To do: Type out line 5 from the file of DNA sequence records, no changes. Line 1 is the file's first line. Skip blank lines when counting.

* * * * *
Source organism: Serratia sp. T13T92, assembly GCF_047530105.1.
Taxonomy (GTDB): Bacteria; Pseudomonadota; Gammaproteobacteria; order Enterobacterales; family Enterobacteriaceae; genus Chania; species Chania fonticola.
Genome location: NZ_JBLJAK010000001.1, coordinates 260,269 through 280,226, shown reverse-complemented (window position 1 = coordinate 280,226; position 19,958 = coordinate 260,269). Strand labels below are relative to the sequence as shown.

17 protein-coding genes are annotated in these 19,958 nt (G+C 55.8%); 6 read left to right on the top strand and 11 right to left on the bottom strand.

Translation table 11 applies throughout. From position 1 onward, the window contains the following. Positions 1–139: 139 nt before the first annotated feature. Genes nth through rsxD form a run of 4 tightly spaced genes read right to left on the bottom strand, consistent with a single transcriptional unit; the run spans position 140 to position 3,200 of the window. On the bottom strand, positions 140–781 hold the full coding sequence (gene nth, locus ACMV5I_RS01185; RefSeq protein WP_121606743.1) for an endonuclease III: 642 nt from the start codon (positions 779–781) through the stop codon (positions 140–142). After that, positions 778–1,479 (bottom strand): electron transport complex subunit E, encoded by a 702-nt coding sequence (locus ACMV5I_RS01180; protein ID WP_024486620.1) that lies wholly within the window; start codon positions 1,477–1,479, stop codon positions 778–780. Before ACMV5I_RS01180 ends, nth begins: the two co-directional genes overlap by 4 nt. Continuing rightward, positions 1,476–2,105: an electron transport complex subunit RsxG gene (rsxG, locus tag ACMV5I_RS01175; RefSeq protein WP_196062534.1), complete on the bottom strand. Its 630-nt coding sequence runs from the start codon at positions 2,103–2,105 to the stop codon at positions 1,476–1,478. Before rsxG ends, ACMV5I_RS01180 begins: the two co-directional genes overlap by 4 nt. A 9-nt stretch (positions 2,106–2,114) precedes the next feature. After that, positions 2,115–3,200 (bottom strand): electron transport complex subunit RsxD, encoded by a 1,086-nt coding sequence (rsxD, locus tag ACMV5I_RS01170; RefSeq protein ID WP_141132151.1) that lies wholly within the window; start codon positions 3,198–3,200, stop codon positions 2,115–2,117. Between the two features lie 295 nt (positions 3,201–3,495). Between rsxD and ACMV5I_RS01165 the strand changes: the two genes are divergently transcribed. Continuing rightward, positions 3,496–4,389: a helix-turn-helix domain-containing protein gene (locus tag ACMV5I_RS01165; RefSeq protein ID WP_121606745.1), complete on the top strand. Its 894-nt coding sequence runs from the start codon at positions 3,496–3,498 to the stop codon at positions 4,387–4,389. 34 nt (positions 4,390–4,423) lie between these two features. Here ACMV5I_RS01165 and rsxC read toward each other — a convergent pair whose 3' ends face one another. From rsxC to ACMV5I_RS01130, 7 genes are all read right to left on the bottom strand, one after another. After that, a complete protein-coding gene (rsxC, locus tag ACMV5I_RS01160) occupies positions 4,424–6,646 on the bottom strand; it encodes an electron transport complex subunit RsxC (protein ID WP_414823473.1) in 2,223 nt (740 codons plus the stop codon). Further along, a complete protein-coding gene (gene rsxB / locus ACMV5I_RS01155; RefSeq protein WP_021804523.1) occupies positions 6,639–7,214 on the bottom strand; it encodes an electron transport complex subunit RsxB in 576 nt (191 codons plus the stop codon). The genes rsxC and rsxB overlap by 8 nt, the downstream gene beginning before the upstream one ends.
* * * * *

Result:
Translation table 11 applies throughout. From position 1 onward, the window contains the following. Positions 1–139: 139 nt before the first annotated feature. Genes nth through rsxD form a run of 4 tightly spaced genes read right to left on the bottom strand, consistent with a single transcriptional unit; the run spans position 140 to position 3,200 of the window. On the bottom strand, positions 140–781 hold the full coding sequence (gene nth, locus ACMV5I_RS01185; RefSeq protein WP_121606743.1) for an endonuclease III: 642 nt from the start codon (positions 779–781) through the stop codon (positions 140–142). After that, positions 778–1,479 (bottom strand): electron transport complex subunit E, encoded by a 702-nt coding sequence (locus ACMV5I_RS01180; protein ID WP_024486620.1) that lies wholly within the window; start codon positions 1,477–1,479, stop codon positions 778–780. Before ACMV5I_RS01180 ends, nth begins: the two co-directional genes overlap by 4 nt. Continuing rightward, positions 1,476–2,105: an electron transport complex subunit RsxG gene (rsxG, locus tag ACMV5I_RS01175; RefSeq protein WP_196062534.1), complete on the bottom strand. Its 630-nt coding sequence runs from the start codon at positions 2,103–2,105 to the stop codon at positions 1,476–1,478. Before rsxG ends, ACMV5I_RS01180 begins: the two co-directional genes overlap by 4 nt. A 9-nt stretch (positions 2,106–2,114) precedes the next feature. After that, positions 2,115–3,200 (bottom strand): electron transport complex subunit RsxD, encoded by a 1,086-nt coding sequence (rsxD, locus tag ACMV5I_RS01170; RefSeq protein ID WP_141132151.1) that lies wholly within the window; start codon positions 3,198–3,200, stop codon positions 2,115–2,117. Between the two features lie 295 nt (positions 3,201–3,495). Between rsxD and ACMV5I_RS01165 the strand changes: the two genes are divergently transcribed. Continuing rightward, positions 3,496–4,389: a helix-turn-helix domain-containing protein gene (locus tag ACMV5I_RS01165; RefSeq protein ID WP_121606745.1), complete on the top strand. Its 894-nt coding sequence runs from the start codon at positions 3,496–3,498 to the stop codon at positions 4,387–4,389. 34 nt (positions 4,390–4,423) lie between these two features. Here ACMV5I_RS01165 and rsxC read toward each other — a convergent pair whose 3' ends face one another. From rsxC to ACMV5I_RS01130, 7 genes are all read right to left on the bottom strand, one after another. After that, a complete protein-coding gene (rsxC, locus tag ACMV5I_RS01160) occupies positions 4,424–6,646 on the bottom strand; it encodes an electron transport complex subunit RsxC (protein ID WP_414823473.1) in 2,223 nt (740 codons plus the stop codon). Further along, a complete protein-coding gene (gene rsxB / locus ACMV5I_RS01155; RefSeq protein WP_021804523.1) occupies positions 6,639–7,214 on the bottom strand; it encodes an electron transport complex subunit RsxB in 576 nt (191 codons plus the stop codon). The genes rsxC and rsxB overlap by 8 nt, the downstream gene beginning before the upstream one ends.